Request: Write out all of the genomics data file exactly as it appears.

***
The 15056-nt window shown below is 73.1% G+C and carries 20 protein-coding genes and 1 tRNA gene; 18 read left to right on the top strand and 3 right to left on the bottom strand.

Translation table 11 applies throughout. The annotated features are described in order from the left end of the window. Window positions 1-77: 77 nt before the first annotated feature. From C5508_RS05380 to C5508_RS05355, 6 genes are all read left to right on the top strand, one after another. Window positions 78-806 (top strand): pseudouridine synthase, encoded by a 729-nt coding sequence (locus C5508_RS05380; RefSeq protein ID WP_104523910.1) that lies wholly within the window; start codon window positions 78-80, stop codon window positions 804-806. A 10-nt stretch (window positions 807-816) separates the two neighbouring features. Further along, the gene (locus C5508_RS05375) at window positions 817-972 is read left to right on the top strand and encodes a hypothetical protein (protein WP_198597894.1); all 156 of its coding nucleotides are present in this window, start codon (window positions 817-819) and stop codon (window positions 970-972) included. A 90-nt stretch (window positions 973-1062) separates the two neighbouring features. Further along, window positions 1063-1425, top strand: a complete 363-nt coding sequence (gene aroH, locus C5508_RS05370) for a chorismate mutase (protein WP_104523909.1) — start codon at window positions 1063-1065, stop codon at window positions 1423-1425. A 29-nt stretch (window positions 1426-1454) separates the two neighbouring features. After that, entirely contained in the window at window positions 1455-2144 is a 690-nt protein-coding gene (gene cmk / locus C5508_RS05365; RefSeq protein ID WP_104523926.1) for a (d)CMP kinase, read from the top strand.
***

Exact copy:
The 15056-nt window shown below is 73.1% G+C and carries 20 protein-coding genes and 1 tRNA gene; 18 read left to right on the top strand and 3 right to left on the bottom strand.

Translation table 11 applies throughout. The annotated features are described in order from the left end of the window. Window positions 1-77: 77 nt before the first annotated feature. From C5508_RS05380 to C5508_RS05355, 6 genes are all read left to right on the top strand, one after another. Window positions 78-806 (top strand): pseudouridine synthase, encoded by a 729-nt coding sequence (locus C5508_RS05380; RefSeq protein ID WP_104523910.1) that lies wholly within the window; start codon window positions 78-80, stop codon window positions 804-806. A 10-nt stretch (window positions 807-816) separates the two neighbouring features. Further along, the gene (locus C5508_RS05375) at window positions 817-972 is read left to right on the top strand and encodes a hypothetical protein (protein WP_198597894.1); all 156 of its coding nucleotides are present in this window, start codon (window positions 817-819) and stop codon (window positions 970-972) included. A 90-nt stretch (window positions 973-1062) separates the two neighbouring features. Further along, window positions 1063-1425, top strand: a complete 363-nt coding sequence (gene aroH, locus C5508_RS05370) for a chorismate mutase (protein WP_104523909.1) — start codon at window positions 1063-1065, stop codon at window positions 1423-1425. A 29-nt stretch (window positions 1426-1454) separates the two neighbouring features. After that, entirely contained in the window at window positions 1455-2144 is a 690-nt protein-coding gene (gene cmk / locus C5508_RS05365; RefSeq protein ID WP_104523926.1) for a (d)CMP kinase, read from the top strand.